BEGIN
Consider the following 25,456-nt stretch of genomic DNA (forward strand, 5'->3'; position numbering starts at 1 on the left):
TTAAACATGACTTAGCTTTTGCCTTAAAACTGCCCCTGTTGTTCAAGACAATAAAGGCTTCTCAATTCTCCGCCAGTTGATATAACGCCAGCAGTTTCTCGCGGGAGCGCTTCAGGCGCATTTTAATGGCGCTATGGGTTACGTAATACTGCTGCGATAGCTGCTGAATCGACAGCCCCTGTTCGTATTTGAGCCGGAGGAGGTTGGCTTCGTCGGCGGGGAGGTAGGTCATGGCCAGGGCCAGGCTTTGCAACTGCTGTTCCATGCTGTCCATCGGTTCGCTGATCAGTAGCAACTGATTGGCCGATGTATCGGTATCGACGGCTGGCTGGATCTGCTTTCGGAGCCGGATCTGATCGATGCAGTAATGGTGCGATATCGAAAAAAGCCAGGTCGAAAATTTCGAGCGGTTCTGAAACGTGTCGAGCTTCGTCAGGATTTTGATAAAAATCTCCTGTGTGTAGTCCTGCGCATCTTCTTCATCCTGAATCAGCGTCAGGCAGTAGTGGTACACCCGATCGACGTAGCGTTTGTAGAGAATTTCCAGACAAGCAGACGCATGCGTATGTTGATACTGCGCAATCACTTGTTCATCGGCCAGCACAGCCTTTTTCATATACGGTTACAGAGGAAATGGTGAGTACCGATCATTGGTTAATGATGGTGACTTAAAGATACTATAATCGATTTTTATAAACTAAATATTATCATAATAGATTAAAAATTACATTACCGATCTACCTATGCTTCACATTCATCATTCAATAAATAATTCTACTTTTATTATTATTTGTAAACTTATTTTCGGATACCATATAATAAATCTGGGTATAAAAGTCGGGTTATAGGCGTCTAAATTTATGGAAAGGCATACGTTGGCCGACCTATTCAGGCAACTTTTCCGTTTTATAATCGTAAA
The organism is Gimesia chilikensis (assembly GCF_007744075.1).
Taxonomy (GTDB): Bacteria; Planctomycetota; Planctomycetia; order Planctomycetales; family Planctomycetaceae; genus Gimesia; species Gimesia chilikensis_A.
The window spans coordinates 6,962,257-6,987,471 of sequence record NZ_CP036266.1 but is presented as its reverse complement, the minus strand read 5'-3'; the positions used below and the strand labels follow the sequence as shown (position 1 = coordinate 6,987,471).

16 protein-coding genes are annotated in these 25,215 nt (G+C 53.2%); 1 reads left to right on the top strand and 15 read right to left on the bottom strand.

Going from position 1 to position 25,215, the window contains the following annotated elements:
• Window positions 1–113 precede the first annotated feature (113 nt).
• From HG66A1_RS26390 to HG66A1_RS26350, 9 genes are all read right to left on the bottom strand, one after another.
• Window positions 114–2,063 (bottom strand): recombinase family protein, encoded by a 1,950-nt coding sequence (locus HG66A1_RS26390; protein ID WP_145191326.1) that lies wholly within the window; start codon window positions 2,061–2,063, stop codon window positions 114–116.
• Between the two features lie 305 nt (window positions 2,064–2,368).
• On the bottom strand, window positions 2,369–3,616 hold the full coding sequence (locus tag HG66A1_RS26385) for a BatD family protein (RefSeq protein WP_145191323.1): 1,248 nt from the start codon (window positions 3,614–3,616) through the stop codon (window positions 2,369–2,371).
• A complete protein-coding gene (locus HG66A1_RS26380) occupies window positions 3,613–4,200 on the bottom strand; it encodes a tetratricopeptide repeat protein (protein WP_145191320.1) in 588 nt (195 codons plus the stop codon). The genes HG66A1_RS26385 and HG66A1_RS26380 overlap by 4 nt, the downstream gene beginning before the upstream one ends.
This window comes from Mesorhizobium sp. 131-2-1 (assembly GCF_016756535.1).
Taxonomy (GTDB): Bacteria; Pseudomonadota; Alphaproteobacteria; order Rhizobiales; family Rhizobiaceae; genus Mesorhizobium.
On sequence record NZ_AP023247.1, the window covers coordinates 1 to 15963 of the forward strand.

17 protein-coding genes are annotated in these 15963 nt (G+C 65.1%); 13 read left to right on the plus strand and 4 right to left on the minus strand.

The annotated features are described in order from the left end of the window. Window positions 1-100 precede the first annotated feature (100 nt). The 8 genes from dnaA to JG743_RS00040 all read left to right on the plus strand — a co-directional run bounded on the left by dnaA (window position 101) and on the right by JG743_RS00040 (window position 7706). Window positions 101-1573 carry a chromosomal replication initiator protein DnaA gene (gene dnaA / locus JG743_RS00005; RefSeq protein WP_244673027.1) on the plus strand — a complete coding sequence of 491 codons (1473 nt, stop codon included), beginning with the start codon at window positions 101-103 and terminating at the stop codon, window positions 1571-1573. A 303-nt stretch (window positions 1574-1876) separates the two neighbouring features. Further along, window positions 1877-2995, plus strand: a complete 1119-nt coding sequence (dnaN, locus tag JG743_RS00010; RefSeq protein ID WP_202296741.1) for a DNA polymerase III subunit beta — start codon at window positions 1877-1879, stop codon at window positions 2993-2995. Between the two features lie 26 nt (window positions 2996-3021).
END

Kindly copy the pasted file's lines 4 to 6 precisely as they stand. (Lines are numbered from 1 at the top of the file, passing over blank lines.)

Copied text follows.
Taxonomy (GTDB): Bacteria; Planctomycetota; Planctomycetia; order Planctomycetales; family Planctomycetaceae; genus Gimesia; species Gimesia chilikensis_A.
The window spans coordinates 6,962,257-6,987,471 of sequence record NZ_CP036266.1 but is presented as its reverse complement, the minus strand read 5'-3'; the positions used below and the strand labels follow the sequence as shown (position 1 = coordinate 6,987,471).

16 protein-coding genes are annotated in these 25,215 nt (G+C 53.2%); 1 reads left to right on the top strand and 15 read right to left on the bottom strand.